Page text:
Directed by: Lisa Barros D’Sa, Glenn Leyburn
Starring: Liam Neeson, Lesley Manville
In cinemas December 6th
It’s been so long since I saw Liam Neeson in anything but an action film that I almost forgot he was a serious actor. But in this offering, there is no hiding behind explosions or special effects. This is a pure human drama of the kind that you don’t see very often.
Neeson and Manville play a married couple Tom and Joan who lost their daughter several years beforehand. Now settled into a routine of gentle walks and playful bickering they can’t imagine that life will throw them any more heartache. Unfortunately, while showering Joan discovers a lump on her breast and when it proves malignant the pair start the difficult cancer journey which will force them to really examine their relationship.
This is the first feature film from acclaimed playwright Owen McCafferty and his theatrical origins are evident. Despite one or two secondary characters this is very much a two-hander between the leads and almost feels like it was written for the stage at times. It helps that Neeson and Manville have a lovely intimate chemistry which really draws you into their world. As Joan sits having a chemo session they discuss which of the bins is supposed to be put out that night and there is an absolute feeling of normalcy about it all.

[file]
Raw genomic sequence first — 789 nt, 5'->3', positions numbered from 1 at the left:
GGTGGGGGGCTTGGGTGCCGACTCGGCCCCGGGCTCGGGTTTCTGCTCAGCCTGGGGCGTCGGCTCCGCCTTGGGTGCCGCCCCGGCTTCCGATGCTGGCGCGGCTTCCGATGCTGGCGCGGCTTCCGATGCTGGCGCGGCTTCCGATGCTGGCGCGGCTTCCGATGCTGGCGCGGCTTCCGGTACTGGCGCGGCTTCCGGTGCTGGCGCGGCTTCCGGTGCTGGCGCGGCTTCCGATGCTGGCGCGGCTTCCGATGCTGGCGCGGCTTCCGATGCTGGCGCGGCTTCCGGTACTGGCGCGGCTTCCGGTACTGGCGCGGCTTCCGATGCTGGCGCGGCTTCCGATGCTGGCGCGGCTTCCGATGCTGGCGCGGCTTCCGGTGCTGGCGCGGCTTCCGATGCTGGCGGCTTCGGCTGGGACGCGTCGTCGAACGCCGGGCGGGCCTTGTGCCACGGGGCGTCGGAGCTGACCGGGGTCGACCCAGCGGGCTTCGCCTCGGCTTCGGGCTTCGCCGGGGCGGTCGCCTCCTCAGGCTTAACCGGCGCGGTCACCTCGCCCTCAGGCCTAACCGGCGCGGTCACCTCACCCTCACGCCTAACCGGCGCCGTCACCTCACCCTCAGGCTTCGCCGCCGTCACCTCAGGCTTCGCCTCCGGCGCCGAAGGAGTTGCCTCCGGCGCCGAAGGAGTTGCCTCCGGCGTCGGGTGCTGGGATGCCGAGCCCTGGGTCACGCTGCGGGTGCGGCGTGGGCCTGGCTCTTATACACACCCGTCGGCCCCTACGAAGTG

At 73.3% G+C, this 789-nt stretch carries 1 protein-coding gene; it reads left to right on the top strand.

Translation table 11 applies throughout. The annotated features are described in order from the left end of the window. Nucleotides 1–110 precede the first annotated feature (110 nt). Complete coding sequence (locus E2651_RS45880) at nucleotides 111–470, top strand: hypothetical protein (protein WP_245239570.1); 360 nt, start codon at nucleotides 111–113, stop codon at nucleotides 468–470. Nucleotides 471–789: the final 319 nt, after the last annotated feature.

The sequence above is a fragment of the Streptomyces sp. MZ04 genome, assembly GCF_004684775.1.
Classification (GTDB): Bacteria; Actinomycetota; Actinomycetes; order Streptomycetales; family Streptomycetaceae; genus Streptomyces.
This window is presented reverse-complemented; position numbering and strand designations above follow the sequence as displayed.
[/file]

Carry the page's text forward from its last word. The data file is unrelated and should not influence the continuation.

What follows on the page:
It is rare to see two actors of a certain age leading any sort of film. Indeed Neeson has even said of their love scenes it was the first time he’s ever done a scene like that with someone in the same decade as himself – which is a pretty sad indictment on the film industry. This movie proves that it is possible to make an engaging drama about real people without inexplicably casting a 25-year -old in the lead role. Both give beautiful performances and Manville’s, in particular, feels incredibly brave and vulnerable.
Husband and wife directing team Barros D’Sa and Leyburn have treated the subject matter extremely thoughtfully without ever making it schmaltzy or overly sentimental. The fact that they don’t try and tug at your heartstrings actually makes it all the more poignant. As most people have been affected by cancer at some point there may be scenes in this which will be disturbing to some but it is good that they haven’t romanticised the process.
This is a far more complex story than it appears on paper and it is a real and human story – something which is pretty sparse in cinema at the moment. It is poignant, funny and moving. A gorgeous drama that will leave you with a lump in your throat.